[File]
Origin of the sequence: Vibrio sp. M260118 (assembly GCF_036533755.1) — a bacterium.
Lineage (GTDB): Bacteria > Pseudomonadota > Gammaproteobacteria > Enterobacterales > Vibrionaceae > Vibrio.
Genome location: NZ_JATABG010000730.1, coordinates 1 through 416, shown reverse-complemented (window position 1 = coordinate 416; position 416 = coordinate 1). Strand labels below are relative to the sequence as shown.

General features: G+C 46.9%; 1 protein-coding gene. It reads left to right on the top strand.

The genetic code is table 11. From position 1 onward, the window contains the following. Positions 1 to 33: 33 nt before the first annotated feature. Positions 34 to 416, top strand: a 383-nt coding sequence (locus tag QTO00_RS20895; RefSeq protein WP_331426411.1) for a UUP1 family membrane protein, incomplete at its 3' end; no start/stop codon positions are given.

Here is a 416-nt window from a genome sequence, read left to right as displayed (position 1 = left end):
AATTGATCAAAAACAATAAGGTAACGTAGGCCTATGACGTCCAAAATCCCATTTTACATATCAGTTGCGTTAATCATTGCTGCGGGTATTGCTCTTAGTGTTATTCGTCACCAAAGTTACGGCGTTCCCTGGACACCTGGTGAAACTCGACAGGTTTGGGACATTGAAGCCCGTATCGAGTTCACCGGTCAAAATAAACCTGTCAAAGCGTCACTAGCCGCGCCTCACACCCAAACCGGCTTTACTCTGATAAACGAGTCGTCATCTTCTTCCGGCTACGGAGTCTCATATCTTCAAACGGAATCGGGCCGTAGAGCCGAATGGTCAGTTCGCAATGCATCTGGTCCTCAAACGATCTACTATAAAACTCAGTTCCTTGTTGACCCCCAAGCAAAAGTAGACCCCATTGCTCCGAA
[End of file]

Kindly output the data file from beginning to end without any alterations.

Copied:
Origin of the sequence: Vibrio sp. M260118 (assembly GCF_036533755.1) — a bacterium.
Lineage (GTDB): Bacteria > Pseudomonadota > Gammaproteobacteria > Enterobacterales > Vibrionaceae > Vibrio.
Genome location: NZ_JATABG010000730.1, coordinates 1 through 416, shown reverse-complemented (window position 1 = coordinate 416; position 416 = coordinate 1). Strand labels below are relative to the sequence as shown.

General features: G+C 46.9%; 1 protein-coding gene. It reads left to right on the top strand.

The genetic code is table 11. From position 1 onward, the window contains the following. Positions 1 to 33: 33 nt before the first annotated feature. Positions 34 to 416, top strand: a 383-nt coding sequence (locus tag QTO00_RS20895; RefSeq protein WP_331426411.1) for a UUP1 family membrane protein, incomplete at its 3' end; no start/stop codon positions are given.

Here is a 416-nt window from a genome sequence, read left to right as displayed (position 1 = left end):
AATTGATCAAAAACAATAAGGTAACGTAGGCCTATGACGTCCAAAATCCCATTTTACATATCAGTTGCGTTAATCATTGCTGCGGGTATTGCTCTTAGTGTTATTCGTCACCAAAGTTACGGCGTTCCCTGGACACCTGGTGAAACTCGACAGGTTTGGGACATTGAAGCCCGTATCGAGTTCACCGGTCAAAATAAACCTGTCAAAGCGTCACTAGCCGCGCCTCACACCCAAACCGGCTTTACTCTGATAAACGAGTCGTCATCTTCTTCCGGCTACGGAGTCTCATATCTTCAAACGGAATCGGGCCGTAGAGCCGAATGGTCAGTTCGCAATGCATCTGGTCCTCAAACGATCTACTATAAAACTCAGTTCCTTGTTGACCCCCAAGCAAAAGTAGACCCCATTGCTCCGAA